California Fails To Test Millions of Children for Lead Exposure

Contact: 
(202) 939-9140
For Immediate Release: 
Tuesday, January 7, 2020

SACRAMENTO, Calif. – Today, the Auditor for the State of California found that efforts by the California Department of Health Care Services and California Department of Public Health to prevent lead poisoning have failed to test millions of children on Medi-Cal. More than 1.4 million 1- and 2-year-old children did not receive any of the required tests, and another 740,000 children missed one of the two tests that determine whether they have elevated lead levels.

“Although all children can be exposed to lead in drinking water and old paint, kids from lower-income families are considered most at risk of lead poisoning,” said Susan Little, EWG’s senior advocate for California government affairs. “These agencies need to improve the transparency of their lead poisoning prevention programs and make sure that useful information on lead exposure and sources of lead contamination is readily available to the public.”

All children with Medi-Cal, the state’s version of low-income health insurance, are required to have their lead levels checked at their 1-year-old and 2-year-old checkups.

In January 2018, EWG’s analysis of state records found that between 2012 and 2016, almost three-fourths of 1- and 2-year-olds enrolled in the state-run low-income health insurance program were not tested for lead in their blood.

The American Academy of Pediatrics and the Centers for Disease Control and Prevention agree that there is no safe level of lead in children. Lead is a carcinogen, harms kidney function, and has been linked to delayed growth.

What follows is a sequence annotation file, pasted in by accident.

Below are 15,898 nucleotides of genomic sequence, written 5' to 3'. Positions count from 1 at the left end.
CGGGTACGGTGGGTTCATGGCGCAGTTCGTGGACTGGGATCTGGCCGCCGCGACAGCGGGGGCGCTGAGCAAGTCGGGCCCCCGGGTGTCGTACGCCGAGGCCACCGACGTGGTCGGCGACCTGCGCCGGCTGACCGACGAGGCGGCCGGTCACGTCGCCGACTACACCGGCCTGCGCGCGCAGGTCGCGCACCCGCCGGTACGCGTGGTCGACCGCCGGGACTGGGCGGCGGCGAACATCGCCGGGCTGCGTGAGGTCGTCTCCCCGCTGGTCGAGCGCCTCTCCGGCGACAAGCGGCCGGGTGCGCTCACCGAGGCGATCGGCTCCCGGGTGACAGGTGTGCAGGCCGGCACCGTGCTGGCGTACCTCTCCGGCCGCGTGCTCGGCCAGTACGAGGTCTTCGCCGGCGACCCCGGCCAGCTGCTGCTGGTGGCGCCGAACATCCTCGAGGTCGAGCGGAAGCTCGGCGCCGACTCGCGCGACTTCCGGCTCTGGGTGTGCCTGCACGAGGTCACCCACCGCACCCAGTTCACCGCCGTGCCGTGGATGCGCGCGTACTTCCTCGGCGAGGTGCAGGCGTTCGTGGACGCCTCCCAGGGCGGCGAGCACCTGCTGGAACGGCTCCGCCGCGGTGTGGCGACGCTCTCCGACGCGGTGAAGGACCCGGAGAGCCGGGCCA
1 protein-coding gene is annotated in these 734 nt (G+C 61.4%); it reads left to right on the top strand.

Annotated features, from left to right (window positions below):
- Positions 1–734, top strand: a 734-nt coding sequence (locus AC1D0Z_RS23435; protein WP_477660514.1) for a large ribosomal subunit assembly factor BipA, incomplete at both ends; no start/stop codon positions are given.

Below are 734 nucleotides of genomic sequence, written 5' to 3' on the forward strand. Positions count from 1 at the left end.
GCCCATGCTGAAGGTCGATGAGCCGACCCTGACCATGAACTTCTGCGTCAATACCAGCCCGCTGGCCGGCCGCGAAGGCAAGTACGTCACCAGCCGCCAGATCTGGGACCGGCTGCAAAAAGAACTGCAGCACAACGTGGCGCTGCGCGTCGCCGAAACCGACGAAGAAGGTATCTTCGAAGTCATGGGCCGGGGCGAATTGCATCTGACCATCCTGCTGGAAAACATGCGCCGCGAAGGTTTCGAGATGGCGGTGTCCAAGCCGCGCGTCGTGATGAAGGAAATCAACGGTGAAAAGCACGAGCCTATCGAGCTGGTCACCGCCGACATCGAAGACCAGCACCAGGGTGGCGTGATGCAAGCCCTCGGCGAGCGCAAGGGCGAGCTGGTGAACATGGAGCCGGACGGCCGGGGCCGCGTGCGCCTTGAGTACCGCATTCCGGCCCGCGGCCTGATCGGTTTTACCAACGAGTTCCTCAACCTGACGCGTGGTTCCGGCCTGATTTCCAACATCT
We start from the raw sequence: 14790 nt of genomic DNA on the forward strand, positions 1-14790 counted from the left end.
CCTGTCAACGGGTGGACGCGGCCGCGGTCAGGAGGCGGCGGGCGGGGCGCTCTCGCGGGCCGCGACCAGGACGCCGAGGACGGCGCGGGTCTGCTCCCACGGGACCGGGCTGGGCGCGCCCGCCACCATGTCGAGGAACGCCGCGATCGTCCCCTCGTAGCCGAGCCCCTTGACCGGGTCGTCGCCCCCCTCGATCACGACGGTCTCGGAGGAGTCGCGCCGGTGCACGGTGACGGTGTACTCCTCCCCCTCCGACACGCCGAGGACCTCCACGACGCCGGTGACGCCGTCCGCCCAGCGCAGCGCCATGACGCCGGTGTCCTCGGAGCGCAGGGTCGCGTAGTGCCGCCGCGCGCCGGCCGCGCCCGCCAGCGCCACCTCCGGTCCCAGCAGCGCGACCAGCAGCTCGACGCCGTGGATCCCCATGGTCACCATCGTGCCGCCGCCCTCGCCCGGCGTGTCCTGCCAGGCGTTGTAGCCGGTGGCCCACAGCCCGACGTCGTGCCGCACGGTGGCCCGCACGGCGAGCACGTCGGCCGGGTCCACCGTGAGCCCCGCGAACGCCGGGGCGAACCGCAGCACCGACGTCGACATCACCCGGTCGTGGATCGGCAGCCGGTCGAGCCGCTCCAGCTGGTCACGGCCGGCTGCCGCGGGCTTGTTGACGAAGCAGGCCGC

Lead also damages children’s brains. Even minute amounts of lead in the bodies of very young children cause harm to their central nervous systems. Damages caused by lead carry into adulthood, and recent studies demonstrate that adults who had elevated blood lead levels as children have smaller brains, lower IQs and lower socioeconomic status.

Lead poisoning can threaten children of any socioeconomic status, but those from lower-income families are more likely to live in older housing with lead paint or face exposure from other sources, such as factories and freeway traffic.

California defines a case of child lead poisoning as when a child has a tested elevated blood lead level of at least 14.5 micrograms per deciliter of blood, or two consecutive tests of an elevated blood lead level of at least 9.5 micrograms per deciliter of blood.

“The state’s failure to ensure lead testing for toddlers on Medi-Cal is an ongoing crisis that demands urgent attention,” said Little. “California continues to struggle to test its Medi-Cal toddlers for lead. Safeguarding children’s health must be a priority.”

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